From Macros to Apps; Automating Office 2013

Editor’s Note: In partnership with Microsoft Press, MVPs have been contributing to an ongoing guest series on their official team blog. Today’s article is from Office System MVP Stephanie Krieger which is the 28th in the series

From Macros to Apps: Automating Office 2013

Millions of people use Microsoft Office to create nearly as many types of content. But one thing holds true for just about all of us: whatever we need to do with Office—regardless of how much experience we have doing it—we always want ways to do it faster or easier.

So, in this post, we’ll look at two timesaving, simplifying, and downright horizon-expanding features—one brand new and one that’s not new at all. This post is all about automating the tasks you need (or want) to do with Office and maybe those you didn’t know you could do. We’ll look at a longtime favorite tool of mine—recording and writing macros—and one great, new idea that’s not just for your smartphone anymore: apps.

Reintroducing a true classic: get to know macros

A macro is a set of actions that you can name and save for easy access. Yes, technically a macro is programming—but please don’t let that stop you from reading on. You don’t have to be a programmer to use them.

For example, say that you’re creating a report in Word that will contain dozens of tables you’re pasting in from other sources. Each time you add a new table, you have to take several steps—such as clearing the existing formatting and applying a table style. If you record a macro while taking those steps in one table, you can then apply all of those steps to each subsequent table with just a click.

If you want to take that one step further to save far more time, learn a bit about how to edit and write your own macros and then edit that macro to apply those steps to every table in your document at once (or even just to tables that meet specific criteria).

In Word, Excel, Visio, and Project, you can record macros without ever seeing a single line of code. Or, if you learn just a bit about the language behind macros, you can also edit and write your own macros in those programs as well as in PowerPoint, Outlook, Access, and Publisher.

Note: Even though you can’t record macros in Outlook, you can automate many repetitive tasks easily using the really cool Quick Steps feature, which is not a programming language. Click here for more info on creating Quick Steps.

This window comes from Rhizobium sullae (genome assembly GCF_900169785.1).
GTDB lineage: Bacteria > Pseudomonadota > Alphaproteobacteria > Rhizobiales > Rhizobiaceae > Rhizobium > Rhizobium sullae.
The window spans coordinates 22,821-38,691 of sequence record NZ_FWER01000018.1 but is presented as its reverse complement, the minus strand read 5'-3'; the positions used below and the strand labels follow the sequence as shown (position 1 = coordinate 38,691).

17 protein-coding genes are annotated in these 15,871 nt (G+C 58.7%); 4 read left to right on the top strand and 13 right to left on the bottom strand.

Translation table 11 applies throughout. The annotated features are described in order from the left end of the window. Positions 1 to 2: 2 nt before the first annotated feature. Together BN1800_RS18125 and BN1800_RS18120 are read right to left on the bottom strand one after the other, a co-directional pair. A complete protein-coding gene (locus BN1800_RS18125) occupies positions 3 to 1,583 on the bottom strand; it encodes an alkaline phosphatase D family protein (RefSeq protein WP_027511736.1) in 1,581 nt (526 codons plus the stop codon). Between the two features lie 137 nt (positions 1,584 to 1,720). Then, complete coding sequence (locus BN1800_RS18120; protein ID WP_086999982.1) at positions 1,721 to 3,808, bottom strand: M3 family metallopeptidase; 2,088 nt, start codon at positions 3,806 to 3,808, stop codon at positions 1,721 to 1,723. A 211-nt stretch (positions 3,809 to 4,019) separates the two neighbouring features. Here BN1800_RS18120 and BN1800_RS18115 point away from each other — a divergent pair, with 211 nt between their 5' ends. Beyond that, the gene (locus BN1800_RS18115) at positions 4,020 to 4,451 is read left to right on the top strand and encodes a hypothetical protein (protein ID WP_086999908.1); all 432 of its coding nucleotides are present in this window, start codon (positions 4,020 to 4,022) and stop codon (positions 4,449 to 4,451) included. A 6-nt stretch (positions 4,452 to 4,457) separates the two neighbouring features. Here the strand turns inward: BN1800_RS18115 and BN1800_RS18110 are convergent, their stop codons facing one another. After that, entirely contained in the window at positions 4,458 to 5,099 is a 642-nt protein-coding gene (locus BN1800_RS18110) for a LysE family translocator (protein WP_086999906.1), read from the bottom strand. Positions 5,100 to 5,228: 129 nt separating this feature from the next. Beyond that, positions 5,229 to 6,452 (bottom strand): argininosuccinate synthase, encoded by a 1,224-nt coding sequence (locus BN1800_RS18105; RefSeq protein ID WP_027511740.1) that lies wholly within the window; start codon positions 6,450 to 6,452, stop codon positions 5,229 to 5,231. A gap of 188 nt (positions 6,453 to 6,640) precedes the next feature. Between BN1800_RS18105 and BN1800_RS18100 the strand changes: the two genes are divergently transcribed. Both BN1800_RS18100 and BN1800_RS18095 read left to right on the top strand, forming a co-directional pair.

Exploring built-in features first

Each time a new version of Office is released, regardless of how many new and cool features it brings, one question I always hear more than most is how to save time on repetitive tasks. But the answer is often not new at all. Sometimes, it’s an existing feature that’s designed to save time and improve results, and it might be much easier than you think. For example:

· Use a paragraph style in Word to save and reuse a collection of formatting attributes and apply them to text with one click.

· Customize a slide layout in PowerPoint to automatically size and position content consistently across multiple slides.

· Convert a range to a table in Excel for shortcuts such as built-in sort and filter tools or the ability to add a formula to an entire column of data at once.

· Use the Replace feature in Word or Excel to replace formatting.

· Convert a bulleted list in PowerPoint to a SmartArt diagram.

I love macros and can’t recommend strongly enough that almost any experienced Microsoft Office user can benefit from knowing a little bit about them, even if it’s just using the macro recorders. But the simplest method is usually the best way to go about any task in Office, and this is no exception. So, if there is a built-in feature to do what you need, it might be faster and easier than trying to do it with any type of code. But for tasks that don’t have a built-in feature to offer as a solution, the answer is often to record or write a macro.

To help you get started with macros in Office 2013, I’m not going to give you the basic steps you can get from many other places. Instead, let’s take a look at some tips to save you time and help you feel like a pro from the get-go.

Continue here to read the full article


About the author


Stephanie Krieger is a Microsoft Office MVP and the author of three books on advanced Microsoft Office content creation and extensibility. As a professional document consultant, she specializes in developing custom solutions for Microsoft Office content and teaches clients to build great content by helping them understand how Microsoft Office programs “think.”

About MVP Monday

The MVP Monday Series is created by Melissa Travers. In this series we work to provide readers with a guest post from an MVP every Monday. Melissa is a Community Program Manager, formerly known as MVP Lead, for Messaging and Collaboration (Exchange, Lync, Office 365 and SharePoint) and Microsoft Dynamics in the US. She began her career at Microsoft as an Exchange Support Engineer and has been working with the technical community in some capacity for almost a decade. In her spare time she enjoys going to the gym, shopping for handbags, watching period and fantasy dramas, and spending time with her children and miniature Dachshund. Melissa lives in North Carolina and works out of the Microsoft Charlotte office.

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